This is the best scenario we have today.   Some communities share data.  Not many communities allow for automatic sharing of sightings (did you see that IOC in the wild?).  NO communities allow you to share what you did in regards to that IOC.  Did you block it in a Firewall? Did you mark it as a False Positive?

There aren’t many tools out there that can help this process..    The more we can share, the more we can attribute, the more we can automatically know what’s going on in the network of our peers, the safer we’ll all be.


Tackling Expensive and Complicated Information Security

Information Security:  It doesn’t have to be so expensive (or complicated!)


The Bad News

For Small/Medium Businesses (SMBs), you can’t approach information security the same way your bigger brothers do.  Face it, Capital One has a much larger information security (infosec) budget than the Downtown Credit Union in Powhatan, VA.   Small companies don’t have the same staffing models, technology expertise or highly specialized analysts that focus solely on protecting data.   Sure, there are free and open source tools, for example, but they still require expertise and time to get them up and running, not to mentioned tuned, maintained, updated, etc!


Here’s another challenge.  A good information security practice relies on intelligence about threats, attacks, vulnerabilities, etc.  There are open source data sets that can help your SMB know what to look for in network scans, packet matching signatures and queries in your SIEM, but that open source data tends to be stale.  Don’t get me wrong, it’s table stakes.  You NEED to be on the lookout for what Emerging Threats has, but it’s not sufficient.  That data will protect you, but it’s a tiny part of the known bad things out there.


Ok, one more ‘bad news’ comment.  There are vendors out there that will sell you cyber threat intelligence (CTI) data.  Some aggregate data from intelligence providers; they’re called TIPs, Threat Intelligence Platforms.  They provide tools and technologies to help you get known intelligence data.  Others research, probe and monitor the internet/private networks looking for ‘things’ that are bad.  They’ll either sell you the data or sell it to an aggregation company who will sell it to you.  They provide a great service, and deserve to be paid for the work they do, but again, this may be pricey and out of your budget.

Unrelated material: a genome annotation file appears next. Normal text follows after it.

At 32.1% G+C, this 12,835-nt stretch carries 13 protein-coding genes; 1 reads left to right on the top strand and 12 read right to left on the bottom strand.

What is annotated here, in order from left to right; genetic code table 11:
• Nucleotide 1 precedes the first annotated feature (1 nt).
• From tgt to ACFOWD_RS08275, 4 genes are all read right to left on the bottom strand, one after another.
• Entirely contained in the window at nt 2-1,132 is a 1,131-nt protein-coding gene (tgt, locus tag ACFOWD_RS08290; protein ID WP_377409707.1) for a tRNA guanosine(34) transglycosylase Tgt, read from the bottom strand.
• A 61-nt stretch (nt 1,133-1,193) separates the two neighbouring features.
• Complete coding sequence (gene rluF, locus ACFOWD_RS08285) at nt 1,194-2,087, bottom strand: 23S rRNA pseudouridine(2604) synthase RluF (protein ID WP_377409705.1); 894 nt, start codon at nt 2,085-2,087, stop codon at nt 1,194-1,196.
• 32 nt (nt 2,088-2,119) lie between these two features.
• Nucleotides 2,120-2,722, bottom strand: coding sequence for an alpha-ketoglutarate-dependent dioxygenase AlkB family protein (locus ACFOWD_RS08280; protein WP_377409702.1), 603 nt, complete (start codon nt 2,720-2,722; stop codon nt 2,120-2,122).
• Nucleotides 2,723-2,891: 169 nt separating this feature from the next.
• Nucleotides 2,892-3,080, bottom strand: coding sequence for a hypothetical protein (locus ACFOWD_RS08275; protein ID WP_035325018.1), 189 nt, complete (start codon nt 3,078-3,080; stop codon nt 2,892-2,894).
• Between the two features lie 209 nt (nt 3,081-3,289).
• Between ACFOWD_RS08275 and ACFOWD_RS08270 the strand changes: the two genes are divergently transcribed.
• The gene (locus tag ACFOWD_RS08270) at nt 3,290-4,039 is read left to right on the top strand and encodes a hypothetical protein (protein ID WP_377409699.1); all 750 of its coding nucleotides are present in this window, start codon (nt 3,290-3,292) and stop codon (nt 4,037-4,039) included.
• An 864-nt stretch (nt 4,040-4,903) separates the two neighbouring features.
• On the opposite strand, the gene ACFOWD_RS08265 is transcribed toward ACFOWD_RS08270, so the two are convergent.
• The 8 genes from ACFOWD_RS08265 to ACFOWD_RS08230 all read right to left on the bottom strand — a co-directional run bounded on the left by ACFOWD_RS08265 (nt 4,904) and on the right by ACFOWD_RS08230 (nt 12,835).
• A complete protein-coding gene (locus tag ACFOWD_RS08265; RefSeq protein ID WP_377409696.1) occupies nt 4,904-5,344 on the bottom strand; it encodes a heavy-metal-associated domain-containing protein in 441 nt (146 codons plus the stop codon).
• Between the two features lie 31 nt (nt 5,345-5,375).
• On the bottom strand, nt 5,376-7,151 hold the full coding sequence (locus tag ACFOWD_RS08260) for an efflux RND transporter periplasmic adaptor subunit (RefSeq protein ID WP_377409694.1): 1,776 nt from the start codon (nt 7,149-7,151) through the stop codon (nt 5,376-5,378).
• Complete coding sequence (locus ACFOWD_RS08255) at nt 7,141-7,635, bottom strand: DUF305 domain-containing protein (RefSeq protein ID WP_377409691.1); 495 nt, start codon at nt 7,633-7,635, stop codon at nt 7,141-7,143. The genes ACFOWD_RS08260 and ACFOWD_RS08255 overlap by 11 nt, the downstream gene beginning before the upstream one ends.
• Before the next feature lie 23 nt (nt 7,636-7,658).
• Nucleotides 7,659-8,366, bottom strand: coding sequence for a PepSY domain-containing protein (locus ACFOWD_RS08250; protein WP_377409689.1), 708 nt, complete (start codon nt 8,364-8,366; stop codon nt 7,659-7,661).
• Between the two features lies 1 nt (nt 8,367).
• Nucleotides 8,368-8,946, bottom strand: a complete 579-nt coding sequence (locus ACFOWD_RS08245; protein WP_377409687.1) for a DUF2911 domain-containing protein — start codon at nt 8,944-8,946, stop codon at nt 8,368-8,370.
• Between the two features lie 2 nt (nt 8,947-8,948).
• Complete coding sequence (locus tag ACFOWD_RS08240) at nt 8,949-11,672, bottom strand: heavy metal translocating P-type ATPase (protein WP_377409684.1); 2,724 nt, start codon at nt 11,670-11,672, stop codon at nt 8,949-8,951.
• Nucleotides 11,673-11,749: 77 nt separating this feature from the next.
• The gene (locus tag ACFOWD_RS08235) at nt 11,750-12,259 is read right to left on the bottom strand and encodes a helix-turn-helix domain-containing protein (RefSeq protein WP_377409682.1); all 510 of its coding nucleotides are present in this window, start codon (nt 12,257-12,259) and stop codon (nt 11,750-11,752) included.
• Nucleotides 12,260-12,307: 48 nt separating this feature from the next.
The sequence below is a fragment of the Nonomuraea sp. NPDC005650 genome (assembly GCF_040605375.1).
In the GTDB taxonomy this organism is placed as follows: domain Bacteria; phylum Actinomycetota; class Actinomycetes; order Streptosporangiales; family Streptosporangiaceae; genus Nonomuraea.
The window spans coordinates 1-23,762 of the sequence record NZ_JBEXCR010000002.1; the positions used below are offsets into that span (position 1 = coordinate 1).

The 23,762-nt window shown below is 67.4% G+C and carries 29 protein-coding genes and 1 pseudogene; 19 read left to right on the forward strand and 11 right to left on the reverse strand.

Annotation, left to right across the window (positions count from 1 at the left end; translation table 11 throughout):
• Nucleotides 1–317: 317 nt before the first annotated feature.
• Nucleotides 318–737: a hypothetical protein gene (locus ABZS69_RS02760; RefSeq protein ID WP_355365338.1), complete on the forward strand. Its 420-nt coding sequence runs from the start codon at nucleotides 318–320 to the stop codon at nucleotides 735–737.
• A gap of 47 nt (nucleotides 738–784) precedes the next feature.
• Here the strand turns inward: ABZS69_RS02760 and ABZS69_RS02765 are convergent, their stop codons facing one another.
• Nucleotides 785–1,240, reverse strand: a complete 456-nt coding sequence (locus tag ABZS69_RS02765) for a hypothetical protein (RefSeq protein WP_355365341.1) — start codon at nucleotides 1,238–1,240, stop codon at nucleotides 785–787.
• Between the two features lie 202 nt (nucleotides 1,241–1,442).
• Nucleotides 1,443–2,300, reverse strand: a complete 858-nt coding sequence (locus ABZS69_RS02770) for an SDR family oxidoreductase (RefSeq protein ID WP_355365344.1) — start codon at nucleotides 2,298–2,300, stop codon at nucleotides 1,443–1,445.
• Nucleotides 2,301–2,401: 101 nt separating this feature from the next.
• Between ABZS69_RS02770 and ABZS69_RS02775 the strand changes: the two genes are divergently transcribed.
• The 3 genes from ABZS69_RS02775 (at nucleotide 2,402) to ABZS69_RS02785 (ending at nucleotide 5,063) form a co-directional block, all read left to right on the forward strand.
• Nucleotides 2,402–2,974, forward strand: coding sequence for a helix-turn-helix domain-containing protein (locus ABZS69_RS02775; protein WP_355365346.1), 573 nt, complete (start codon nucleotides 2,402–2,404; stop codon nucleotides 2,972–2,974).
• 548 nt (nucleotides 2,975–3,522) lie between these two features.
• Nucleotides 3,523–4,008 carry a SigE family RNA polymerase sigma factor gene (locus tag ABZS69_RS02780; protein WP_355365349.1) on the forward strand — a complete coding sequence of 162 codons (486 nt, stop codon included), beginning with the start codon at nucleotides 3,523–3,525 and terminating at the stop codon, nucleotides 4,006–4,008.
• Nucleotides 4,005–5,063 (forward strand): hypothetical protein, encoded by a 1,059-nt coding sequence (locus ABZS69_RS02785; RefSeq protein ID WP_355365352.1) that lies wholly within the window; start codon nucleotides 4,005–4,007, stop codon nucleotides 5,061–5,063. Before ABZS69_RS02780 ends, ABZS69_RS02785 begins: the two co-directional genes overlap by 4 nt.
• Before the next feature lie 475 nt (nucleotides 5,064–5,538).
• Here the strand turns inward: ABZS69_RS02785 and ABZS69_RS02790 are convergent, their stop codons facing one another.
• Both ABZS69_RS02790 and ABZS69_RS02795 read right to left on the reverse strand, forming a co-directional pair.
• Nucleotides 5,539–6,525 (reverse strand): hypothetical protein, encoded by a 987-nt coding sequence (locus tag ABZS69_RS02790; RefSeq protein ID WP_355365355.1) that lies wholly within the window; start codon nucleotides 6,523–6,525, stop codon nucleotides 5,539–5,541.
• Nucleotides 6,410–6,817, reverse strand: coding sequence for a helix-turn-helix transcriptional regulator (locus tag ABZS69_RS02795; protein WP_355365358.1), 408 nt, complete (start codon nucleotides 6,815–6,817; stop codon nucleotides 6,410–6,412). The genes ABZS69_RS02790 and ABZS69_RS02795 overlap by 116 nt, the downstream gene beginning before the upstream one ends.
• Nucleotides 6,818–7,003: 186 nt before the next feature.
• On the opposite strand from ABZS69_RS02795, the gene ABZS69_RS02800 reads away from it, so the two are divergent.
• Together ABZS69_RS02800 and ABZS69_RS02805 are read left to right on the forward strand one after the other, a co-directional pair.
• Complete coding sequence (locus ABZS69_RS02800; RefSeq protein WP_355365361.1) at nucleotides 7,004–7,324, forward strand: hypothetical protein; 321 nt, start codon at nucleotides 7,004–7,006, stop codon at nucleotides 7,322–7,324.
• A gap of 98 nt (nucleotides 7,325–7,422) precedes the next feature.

The Good News!

There is a new reality out there.  There are sharing communities being formed to share this threat intelligence data (ISACs and ISAOs).  These groups are focused around specific industries (Health Care, Financial Services, Aviation, etc) and allow a platform to share more RELEVANT data.   This is data that affects your industry, and therefore has a much higher chance of being relevant to you company.   Their cyber intelligence data is target to their industry and typically much more relevant than the data served from large repositories.


Size doesn’t always matter.  With finite resources, both technical and human, it’s nearly impossible for SMBs to look out for all the bad things; and why should they?  A bank doesn’t care about a command and control channel for a botnet that is targeting manufacturing equipment.


Sharing communities are becoming the KEY source of threat intelligence data for small to mid-size business.  It’s putting the control of the infosec spend back into their hands.


By leveraging shared community data as the primary (but still not only!) source of intelligence, we substantially reduce the cost of a comprehensive cyber intelligence and threat mitigation plan.  Once we embrace this new world of industry-specific, relevant cyber intel, we’ll have new ways to connect in a USABLE way.   What’s “usable”?  In order to reap the benefits of your sharing community memberships, you need readily tools that:

  • Don’t require a skilled analyst behind the dashboard 24×7.
  • Don’t require a SIEM to use it.
  • Doesn’t require a knowledge of code.
  • Doesn’t require more than a basic understanding of CTI (STIX, TAXII) terminology


Now What

Who’s going to provide a tool like this?  Ha!  I’m not good at keeping secrets, but I’m working on something that will help bring the promise of a sharing community to reality.